On Monday, an estimated 2,000 protesters filled SW 3rd Ave, in front of the Multnomah County Justice Center and Mark Hatfield Federal Courthouse, spilling back into the two city parks, Chapman Square and Lownsdale Square. It was the 54th night of continuous protest against police brutality and civil unrest by Portlanders, in reaction to the death of George Floyd at the hands of Minneapolis police.
Over the weeks, the ongoing protests had transformed several times. Still about Black lives, and unified behind a chorus of "Black Lives Matter" chants that rolled out like thunder, the July 20th protest also drew crowds concerned about the presence of federal officers stationed within the city and their nightly use of tear gas and "less-lethal" munitions on protesters.
Responding to a pair of "Calling All Moms!" and "PDX Dads, Assemble!" flyers which spread on social media accounts that day, older Portlanders amplified the protest attendance—with self-identified moms wearing yellow and likewise self-identified dads in orange shirts and construction hazard vests.
Members of the Portland Protest Bureau, a local group of social justice organizers, spoke to the crowd from the Justice Center steps, which has functioned as an impromptu stage since Portland police removed the fence surrounding it last month.
Teal—an activist who was recently photographed by the New York Times in a iconic image with her fist raised—spoke through a bullhorn that was in no way loud enough to reach the back of the crowd, saying that seeing all the moms in yellow show up was healing something inside of her.
“This is some beautiful shit y’all,” Teal said, before realizing that her bullhorn needed new batteries.
“What size?” a dad from the crowd shouted. In a crowd full of handyman dad stereotypes, one could a imagine a limitless supply and variety of batteries.
The speakers held the crowd for speeches and testimonials from local organizers, protesters, and community leaders. Riot Ribs, the free food and resources tent in Lownsdale Park that recently endured and recovered from the city's forceful property seizure and arrest of its volunteers, sent people into the crowds with boxes of donated pizza because the lines at the tent were unusually long.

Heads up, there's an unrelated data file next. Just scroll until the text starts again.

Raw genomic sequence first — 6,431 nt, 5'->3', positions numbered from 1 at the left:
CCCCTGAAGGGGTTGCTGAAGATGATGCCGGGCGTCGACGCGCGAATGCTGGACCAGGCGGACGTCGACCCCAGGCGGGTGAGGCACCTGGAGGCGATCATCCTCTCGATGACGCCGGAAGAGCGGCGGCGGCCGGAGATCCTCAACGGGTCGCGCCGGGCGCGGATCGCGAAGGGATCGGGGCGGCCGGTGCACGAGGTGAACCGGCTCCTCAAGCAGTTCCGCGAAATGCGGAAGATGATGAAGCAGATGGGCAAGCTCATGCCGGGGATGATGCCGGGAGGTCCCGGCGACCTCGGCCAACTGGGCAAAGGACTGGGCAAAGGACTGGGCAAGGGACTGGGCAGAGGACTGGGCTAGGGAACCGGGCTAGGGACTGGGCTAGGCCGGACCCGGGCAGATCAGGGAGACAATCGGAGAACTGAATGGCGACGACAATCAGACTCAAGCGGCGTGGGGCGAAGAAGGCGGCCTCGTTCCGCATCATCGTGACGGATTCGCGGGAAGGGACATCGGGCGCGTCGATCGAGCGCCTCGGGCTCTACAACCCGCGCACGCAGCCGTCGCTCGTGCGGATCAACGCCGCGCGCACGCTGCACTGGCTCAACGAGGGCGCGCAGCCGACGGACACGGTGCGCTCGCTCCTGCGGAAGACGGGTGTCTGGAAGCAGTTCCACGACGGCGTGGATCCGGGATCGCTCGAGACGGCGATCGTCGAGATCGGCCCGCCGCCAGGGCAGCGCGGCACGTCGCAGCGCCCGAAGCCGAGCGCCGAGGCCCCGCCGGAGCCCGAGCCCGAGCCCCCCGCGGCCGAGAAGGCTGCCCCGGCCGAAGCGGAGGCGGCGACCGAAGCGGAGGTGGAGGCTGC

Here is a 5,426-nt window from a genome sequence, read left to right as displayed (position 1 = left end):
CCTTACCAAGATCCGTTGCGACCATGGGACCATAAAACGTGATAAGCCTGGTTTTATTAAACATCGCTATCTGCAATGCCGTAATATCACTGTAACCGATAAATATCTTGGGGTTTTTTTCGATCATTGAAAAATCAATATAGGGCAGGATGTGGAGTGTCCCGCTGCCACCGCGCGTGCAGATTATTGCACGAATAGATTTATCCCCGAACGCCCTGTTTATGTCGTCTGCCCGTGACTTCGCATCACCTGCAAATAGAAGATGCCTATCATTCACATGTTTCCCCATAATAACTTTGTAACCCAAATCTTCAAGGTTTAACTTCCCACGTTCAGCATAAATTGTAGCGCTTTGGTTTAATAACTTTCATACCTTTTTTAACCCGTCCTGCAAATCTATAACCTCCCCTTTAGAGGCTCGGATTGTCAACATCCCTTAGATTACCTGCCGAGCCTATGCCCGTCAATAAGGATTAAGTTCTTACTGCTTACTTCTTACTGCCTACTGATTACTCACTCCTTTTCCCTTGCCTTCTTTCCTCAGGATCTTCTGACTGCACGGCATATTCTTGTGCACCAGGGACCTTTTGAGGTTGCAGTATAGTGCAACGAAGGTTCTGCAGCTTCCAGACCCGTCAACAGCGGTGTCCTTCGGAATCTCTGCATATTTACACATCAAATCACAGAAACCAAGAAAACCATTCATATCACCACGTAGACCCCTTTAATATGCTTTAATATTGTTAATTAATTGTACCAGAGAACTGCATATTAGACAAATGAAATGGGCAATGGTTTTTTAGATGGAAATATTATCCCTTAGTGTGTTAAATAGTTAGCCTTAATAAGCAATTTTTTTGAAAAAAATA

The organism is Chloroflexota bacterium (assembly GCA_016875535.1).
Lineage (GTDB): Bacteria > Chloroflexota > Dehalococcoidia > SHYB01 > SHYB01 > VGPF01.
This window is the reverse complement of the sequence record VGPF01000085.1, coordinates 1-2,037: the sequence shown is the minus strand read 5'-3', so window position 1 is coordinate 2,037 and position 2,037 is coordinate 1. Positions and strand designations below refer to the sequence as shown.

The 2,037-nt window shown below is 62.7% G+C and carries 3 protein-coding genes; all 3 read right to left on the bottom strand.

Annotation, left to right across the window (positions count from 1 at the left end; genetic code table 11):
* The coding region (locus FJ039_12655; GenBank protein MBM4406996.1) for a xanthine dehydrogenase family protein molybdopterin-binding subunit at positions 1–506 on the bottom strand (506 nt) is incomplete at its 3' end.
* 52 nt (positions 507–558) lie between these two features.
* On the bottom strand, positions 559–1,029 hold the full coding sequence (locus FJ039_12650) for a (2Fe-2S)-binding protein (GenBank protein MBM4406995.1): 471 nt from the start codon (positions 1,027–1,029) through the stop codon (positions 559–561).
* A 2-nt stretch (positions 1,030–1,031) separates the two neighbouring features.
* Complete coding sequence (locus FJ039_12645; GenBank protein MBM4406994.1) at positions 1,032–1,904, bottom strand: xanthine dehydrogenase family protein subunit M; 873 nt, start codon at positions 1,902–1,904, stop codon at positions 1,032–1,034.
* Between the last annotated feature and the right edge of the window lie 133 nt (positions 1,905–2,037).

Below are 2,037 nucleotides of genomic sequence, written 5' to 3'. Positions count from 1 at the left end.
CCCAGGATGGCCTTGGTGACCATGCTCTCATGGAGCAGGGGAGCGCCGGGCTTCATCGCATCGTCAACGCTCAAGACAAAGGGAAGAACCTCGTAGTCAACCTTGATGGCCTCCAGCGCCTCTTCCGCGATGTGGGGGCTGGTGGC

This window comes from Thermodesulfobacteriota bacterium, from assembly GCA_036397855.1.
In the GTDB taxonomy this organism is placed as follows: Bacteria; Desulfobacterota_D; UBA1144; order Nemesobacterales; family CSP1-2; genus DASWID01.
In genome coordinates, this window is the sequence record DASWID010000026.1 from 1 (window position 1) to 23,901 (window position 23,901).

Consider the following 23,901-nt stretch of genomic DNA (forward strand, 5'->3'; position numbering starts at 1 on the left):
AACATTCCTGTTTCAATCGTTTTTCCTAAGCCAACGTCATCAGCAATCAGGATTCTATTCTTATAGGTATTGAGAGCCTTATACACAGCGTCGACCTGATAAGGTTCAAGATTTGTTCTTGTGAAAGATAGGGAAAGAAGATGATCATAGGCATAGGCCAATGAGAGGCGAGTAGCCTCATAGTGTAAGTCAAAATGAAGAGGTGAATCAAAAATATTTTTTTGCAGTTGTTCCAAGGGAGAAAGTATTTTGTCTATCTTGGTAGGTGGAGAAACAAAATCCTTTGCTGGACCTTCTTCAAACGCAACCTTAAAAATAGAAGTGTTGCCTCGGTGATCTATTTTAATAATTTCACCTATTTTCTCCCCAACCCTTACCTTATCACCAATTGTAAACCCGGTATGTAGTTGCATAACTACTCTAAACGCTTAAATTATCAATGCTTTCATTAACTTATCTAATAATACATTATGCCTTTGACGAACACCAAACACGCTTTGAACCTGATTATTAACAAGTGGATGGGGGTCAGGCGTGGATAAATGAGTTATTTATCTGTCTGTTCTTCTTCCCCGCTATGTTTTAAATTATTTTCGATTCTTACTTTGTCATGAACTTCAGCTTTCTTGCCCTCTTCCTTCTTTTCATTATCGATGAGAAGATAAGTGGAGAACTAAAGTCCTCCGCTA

One particularly beautiful moment unfolded when speakers asked attendees to turn on their cell phone lights and hold them up. In a sea of electric light, the crowd sang "We Shall Overcome." Speakers on the steps stopped after the first verse, but encouraged the crowd to continue because the older protesters probably knew all the words by heart. They were right.
Speaker encourages everyone to put on their phone lights. It’s pretty, until I turn back and remember how many people are here. Then it’s astounding.
The crowd sings “We Shall Overcome.”
“That was some Glee shit right there!” a speaker says. pic.twitter.com/W3kBn75mwf
— Suzette Smith (@suzettesmith) July 21, 2020
Around 10:15 pm, the organizers announced it was time to march. They didn't want to go far, just to the murals decorating the Apple Store, but they wanted the crowds to feel the power of taking over the streets. The march moved thickly, reaching Pioneer Place around 11 pm, where protesters held their fists raised for a moment of silence that hung heavily on the large crowd. Then organizers and protesters called out the names of people lost to police violence in a cacophonous jumble of energy.
The crowds returned to Chapman and Lownsdale parks by 11:30 pm. Careful planning had kept a huge crowd of protesters out late on a Monday evening, and speakers pleaded with the crowd not to leave yet. They warned that the federal officers inside the courthouse routinely meted out violence and munitions, but stressed that with a big crowd everyone would be safer.
The industrial fencing—which surrounded the courthouse for most of the weekend—was gone. Protesters filled the building's portico, chanting and banging on the boarded-up doors and windows.
Around 12:20 am, the protesters succeeded in breaking some boards off, and an enormous cheer went up from the crowd. Within ten minutes, federal officers stormed up from the south and inside the courthouse, deploying CS gas (commonly known as tear gas) and firing waves of munitions and flash-bang grenades.
Protesters attempted to use a Hong Kong protest-style wall of umbrellas and homemade shields to hold SW Main, hunkering by the destroyed base of the Thompson Elk statue. Green laser lights reigned down and targeted groups behind the shield wall. They held for ten minutes or so before falling back. Many who had experience with the CS gas seemed calm or undeterred by it, as if they were adapting to the use. While flash bangs exploded, a protester yelled "they're just loud! All they are is loud!"
After recovering from the tear gas, protesters attempted to return to the parks, but were met with another wave of gas. They retreated again, but were back in the park by 1:30 am. By this time the moms and dads, in their yellow and orange, were gone. After protesters set a number of fires—trash cans, a tree, the doors of the courthouse—federal officers gassed and swept the park once more around 2:30 am. Ten minutes later, protesters reclaimed the park. The rest of the night passed with little incident.